Spawning Activity of Fishes Producing Pelagic Eggs on a Shelf Edge Coral Reef, Southwestern Puerto Rico
Abstract:Twenty six species of coral reef fishes in 11 families producing pelagic eggs were observed to spawn at a shelf edge coral reef off southwestern Puerto Rico. Data are included on the time, location, seasonality and behavior of all species. Most species had lengthy spawning seasons with an overall winter peak of activity. Only Acanthurus coeruleus demonstrated a clear lunar periodicity to its group spawning. Spawning on all phases of the moon was found for many species. Pair spawning only was seen in 23 fishes while 3 species both pair and group spawned. None group spawned without also pair spawning.
Most fishes spawned in the late afternoon from the hour before up until sunset. The closer to sunset a species spawned, the narrower was the time range when spawning was observed. Two scarids, Scarus taeniopterus and S. vetula, were found to spawn only in the morning and a third parrotfish, Sparisoma viride, spawned both morning and afternoon.
Predation by piscivores on spawning adults was rare while predation by zooplanktivores on newly released eggs was only occasional. Tidal currents were not significant at the study site, due to low tidal amplitude, and spawning occurrence was not correlated with tidal phase. It is believed late afternoon spawning serves to synchronize spawning in areas where distinct tidal currents do not occur.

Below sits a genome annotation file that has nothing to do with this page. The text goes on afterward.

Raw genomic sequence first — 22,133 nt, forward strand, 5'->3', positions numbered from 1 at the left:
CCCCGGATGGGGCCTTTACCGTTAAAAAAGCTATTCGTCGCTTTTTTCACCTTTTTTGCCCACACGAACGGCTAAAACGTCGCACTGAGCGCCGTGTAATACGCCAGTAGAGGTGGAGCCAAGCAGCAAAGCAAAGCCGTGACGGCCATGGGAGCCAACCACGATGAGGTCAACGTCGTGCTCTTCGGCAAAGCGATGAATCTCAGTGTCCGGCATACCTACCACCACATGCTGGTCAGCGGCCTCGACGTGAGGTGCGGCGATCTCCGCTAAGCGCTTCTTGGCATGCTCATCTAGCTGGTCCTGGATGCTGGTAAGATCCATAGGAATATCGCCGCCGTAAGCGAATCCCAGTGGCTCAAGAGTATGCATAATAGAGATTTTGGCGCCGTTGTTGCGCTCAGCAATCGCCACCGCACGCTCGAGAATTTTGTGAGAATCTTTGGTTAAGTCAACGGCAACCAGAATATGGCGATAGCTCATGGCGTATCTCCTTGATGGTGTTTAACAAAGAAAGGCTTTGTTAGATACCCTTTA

Winter spawning and migration to shelf edge areas for spawning may be adaptations to glacial period reef conditions rather than mechanisms for increasing chances of survival of the larvae. It is unlikely the spawning populations studied are self-recruiting, but this may occur elsewhere.
Timing of spawning is believed to be determined by the need to coordinate activity of adults and is not related to oceanographic conditions that might increase chances of survival of the larvae. Fishes which probably have quite different requirements for larval development (“inshore” and “offshore” development), based on knowledge of larval morphology and early life history, spawn at the same time. If the entrainment of eggs and larvae into particular oceanographic conditions was important, a disparity in spawning times would be expected to exist between species with different larval requirements. It is believed the timing of spawning is not random, but the outlook for survival of any given clutch of eggs is uncertain.
Document Type: Research Article
Publication date: September 1, 1988
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